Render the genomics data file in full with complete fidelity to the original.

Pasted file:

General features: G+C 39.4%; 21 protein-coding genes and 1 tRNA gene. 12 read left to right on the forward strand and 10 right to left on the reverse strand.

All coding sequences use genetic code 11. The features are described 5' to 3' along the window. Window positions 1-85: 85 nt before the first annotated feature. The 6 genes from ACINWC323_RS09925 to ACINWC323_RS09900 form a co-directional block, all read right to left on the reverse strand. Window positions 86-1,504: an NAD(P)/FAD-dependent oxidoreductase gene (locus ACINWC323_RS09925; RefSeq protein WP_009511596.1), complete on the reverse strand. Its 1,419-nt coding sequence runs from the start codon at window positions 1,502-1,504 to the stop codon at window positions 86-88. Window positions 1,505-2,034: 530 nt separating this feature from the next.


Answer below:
General features: G+C 39.4%; 21 protein-coding genes and 1 tRNA gene. 12 read left to right on the forward strand and 10 right to left on the reverse strand.

All coding sequences use genetic code 11. The features are described 5' to 3' along the window. Window positions 1-85: 85 nt before the first annotated feature. The 6 genes from ACINWC323_RS09925 to ACINWC323_RS09900 form a co-directional block, all read right to left on the reverse strand. Window positions 86-1,504: an NAD(P)/FAD-dependent oxidoreductase gene (locus ACINWC323_RS09925; RefSeq protein WP_009511596.1), complete on the reverse strand. Its 1,419-nt coding sequence runs from the start codon at window positions 1,502-1,504 to the stop codon at window positions 86-88. Window positions 1,505-2,034: 530 nt separating this feature from the next.